Although the media saw Gadson's grit and determination, they didn't see him fail repeatedly as he had a week earlier in his first few dozen steps with the device. Supported by a tether above, muscular Gadson was left swinging repeatedly when the high-tech knees buckled or he lost his balance. Through Gadson's perseverance and adjustments by engineers, the power knees became operational.
"For him to pick himself up and carry on has gotten us to this point," Michael Corcoran, his prosthetist, told reporters. "It's a testament to Col. Gadson that we're here."
The Giants felt the same way.
Gadson played outside linebacker at West Point. In the summer of 1985, he met Mike Sullivan, a defensive back. Fast-forward 22 years later to when Sullivan was the receivers coach for Giants coach Tom Coughlin. Sullivan had lost track of Gadson, who served in the Gulf War, the Balkans and Afghanistan, but heard about his injuries through former Army teammates. Sullivan visited Gadson at Walter Reed, bringing with him a Giants jersey with Gadson's name and the No. 98 he wore at Army. On departing, Sullivan asked whether there was anything else he could do.
"Well," Gadson said, "when you guys come to town, I would love to see you play."
As it turned out, the 0-2 Giants needed Gadson more than he needed them. On the Saturday before the Sept. 23 game with the Washington Redskins, Gadson was invited by Coughlin to address the team.
"I just spoke from the heart, as a soldier and a former football player," Gadson explained. "I talked to them about appreciating the opportunities in their lives, how special and privileged they were."
The Giants trailed 17-3 at the half, and their season seemed over. But New York rallied to score three unanswered touchdowns in the second half and, with a rousing last-minute stop after the Redskins had a first-and-goal at the 1-yard line, escaped with a 24-17 victory. It was the turning point of a championship season, and, as it unfolded, the Giants acknowledged their debt to the lieutenant colonel who inspired them.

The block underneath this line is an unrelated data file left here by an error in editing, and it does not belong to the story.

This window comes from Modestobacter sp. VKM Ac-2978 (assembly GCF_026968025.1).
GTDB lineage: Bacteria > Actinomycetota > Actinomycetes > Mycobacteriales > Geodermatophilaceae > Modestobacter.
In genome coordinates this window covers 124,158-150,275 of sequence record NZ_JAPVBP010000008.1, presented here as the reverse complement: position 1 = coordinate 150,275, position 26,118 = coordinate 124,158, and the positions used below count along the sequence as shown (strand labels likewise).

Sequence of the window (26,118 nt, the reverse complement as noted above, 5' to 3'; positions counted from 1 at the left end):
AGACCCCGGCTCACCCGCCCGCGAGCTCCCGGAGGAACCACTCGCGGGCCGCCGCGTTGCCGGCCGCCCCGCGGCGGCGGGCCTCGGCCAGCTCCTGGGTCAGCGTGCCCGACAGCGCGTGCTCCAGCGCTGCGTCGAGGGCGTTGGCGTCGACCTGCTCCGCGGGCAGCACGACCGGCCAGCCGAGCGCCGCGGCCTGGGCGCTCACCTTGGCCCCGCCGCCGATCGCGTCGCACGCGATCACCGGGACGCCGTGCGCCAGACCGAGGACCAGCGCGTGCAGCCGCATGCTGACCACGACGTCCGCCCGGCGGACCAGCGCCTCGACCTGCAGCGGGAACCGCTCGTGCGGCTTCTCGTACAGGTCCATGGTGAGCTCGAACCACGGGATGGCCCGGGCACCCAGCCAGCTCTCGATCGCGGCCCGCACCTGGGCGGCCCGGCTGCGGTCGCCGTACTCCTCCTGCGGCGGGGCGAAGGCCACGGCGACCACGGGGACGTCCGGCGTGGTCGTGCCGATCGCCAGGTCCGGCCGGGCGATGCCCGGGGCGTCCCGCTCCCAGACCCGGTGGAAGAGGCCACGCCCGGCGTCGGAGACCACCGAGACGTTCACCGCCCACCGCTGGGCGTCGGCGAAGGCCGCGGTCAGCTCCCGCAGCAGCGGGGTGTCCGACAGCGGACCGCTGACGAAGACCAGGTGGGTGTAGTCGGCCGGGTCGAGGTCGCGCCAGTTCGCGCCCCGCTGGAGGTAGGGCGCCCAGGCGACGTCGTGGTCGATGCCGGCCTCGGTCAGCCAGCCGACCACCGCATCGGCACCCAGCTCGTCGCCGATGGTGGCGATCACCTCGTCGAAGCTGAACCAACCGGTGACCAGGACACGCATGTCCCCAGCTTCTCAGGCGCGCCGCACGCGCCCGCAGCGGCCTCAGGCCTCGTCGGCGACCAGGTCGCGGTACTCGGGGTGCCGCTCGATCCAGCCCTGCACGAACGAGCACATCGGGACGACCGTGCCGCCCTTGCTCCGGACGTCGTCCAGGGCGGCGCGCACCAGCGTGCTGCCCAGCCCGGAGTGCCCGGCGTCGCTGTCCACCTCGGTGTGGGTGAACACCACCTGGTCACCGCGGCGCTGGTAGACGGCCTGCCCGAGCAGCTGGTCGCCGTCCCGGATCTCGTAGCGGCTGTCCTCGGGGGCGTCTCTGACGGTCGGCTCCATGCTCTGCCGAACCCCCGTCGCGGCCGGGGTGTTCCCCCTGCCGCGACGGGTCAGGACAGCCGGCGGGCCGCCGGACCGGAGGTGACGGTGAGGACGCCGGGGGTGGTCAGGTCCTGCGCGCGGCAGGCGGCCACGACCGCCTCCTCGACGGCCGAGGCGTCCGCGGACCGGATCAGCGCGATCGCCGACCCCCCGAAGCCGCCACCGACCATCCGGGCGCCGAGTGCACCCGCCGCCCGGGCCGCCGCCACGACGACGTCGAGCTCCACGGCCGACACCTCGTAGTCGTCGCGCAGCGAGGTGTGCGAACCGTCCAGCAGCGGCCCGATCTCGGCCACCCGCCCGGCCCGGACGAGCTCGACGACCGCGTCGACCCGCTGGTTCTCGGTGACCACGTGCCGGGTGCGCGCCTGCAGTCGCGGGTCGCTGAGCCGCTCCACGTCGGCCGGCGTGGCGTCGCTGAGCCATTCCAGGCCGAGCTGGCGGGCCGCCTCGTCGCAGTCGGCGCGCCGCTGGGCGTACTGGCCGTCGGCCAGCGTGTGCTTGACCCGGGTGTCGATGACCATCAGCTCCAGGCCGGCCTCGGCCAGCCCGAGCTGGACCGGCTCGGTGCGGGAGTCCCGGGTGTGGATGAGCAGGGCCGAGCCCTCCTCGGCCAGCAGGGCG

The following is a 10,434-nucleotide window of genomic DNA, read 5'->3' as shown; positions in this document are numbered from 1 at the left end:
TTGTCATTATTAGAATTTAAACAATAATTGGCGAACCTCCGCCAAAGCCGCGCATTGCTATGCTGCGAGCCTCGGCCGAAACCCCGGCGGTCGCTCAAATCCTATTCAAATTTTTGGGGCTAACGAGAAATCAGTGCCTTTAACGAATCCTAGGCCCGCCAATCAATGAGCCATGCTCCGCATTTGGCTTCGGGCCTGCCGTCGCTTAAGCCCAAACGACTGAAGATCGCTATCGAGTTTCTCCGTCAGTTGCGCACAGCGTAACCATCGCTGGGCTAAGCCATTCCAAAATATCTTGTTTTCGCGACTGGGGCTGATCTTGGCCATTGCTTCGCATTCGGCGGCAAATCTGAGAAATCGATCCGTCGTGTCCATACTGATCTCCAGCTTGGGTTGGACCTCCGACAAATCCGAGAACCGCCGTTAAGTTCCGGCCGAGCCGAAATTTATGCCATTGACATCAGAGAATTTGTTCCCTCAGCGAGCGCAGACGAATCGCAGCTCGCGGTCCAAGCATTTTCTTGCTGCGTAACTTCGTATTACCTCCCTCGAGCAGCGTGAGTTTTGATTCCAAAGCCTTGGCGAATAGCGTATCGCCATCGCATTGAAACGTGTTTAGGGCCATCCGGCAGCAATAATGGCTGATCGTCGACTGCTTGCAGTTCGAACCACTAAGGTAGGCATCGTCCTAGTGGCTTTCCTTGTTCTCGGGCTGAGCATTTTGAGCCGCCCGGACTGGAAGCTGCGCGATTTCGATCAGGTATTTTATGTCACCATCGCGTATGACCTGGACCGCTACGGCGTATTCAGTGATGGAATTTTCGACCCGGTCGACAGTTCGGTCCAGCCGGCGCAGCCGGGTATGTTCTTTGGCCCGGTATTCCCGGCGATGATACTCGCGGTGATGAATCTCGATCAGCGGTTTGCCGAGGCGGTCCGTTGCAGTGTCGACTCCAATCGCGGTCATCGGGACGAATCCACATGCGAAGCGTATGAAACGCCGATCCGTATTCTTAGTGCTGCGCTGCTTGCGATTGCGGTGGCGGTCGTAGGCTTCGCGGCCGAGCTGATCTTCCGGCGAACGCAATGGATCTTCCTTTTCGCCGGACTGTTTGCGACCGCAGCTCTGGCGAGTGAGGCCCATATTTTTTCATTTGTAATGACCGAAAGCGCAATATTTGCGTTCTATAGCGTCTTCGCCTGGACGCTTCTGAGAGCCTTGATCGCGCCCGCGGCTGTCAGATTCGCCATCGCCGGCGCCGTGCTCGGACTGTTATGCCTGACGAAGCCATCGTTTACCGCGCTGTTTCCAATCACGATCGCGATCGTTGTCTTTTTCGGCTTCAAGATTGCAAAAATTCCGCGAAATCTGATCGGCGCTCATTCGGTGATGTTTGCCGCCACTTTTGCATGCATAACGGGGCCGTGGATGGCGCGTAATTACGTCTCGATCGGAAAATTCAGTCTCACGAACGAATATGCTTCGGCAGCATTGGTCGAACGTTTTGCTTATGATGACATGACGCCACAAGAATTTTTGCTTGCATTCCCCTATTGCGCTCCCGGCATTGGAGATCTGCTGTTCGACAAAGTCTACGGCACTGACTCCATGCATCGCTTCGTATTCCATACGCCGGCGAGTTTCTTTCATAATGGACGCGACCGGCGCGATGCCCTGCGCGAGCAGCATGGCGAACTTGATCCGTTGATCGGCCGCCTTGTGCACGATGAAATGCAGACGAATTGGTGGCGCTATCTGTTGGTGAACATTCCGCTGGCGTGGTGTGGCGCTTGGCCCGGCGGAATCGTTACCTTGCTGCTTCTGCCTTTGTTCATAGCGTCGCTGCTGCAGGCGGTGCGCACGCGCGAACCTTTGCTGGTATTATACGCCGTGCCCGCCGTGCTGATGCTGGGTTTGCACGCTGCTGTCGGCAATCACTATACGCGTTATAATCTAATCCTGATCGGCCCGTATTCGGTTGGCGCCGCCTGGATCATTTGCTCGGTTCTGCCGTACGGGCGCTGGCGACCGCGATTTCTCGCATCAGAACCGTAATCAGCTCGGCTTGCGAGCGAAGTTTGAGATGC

Gadson has watched the Giants from the sideline twice this year, at the opener against the Redskins and Nov. 1 in Philadelphia.
"The Giants, obviously, have given me the stage, the public platform," Gadson said. "Why did it happen? How did it happen? The bond of my Army teammates and Mike Sullivan facilitated all of this."
On Veterans Day, Gadson will be in Detroit at the Rehabilitation Institute of Michigan. He will talk about how disabled people -- whether they are veterans or not -- must come together and support each other. It is worth noting that Gadson dislikes using the D-word. He prefers "challenged."
When he concluded his speech at the Pro Football Hall of Fame on Saturday, standing tall in a dark suit, Gadson let the applause wash over him. Then an Army veteran, 65-year-old Bob Jones of Massillon, Ohio, walked to the front of the room and, standing right in front of Gadson, saluted him.
"I was in absolute awe," said Gadson, clearly moved by the memory of the moment. "Here's a guy who is more senior than me, he served in combat and won the Purple Heart, and he's looking up to me?
Greg Garber is a senior writer for ESPN.com.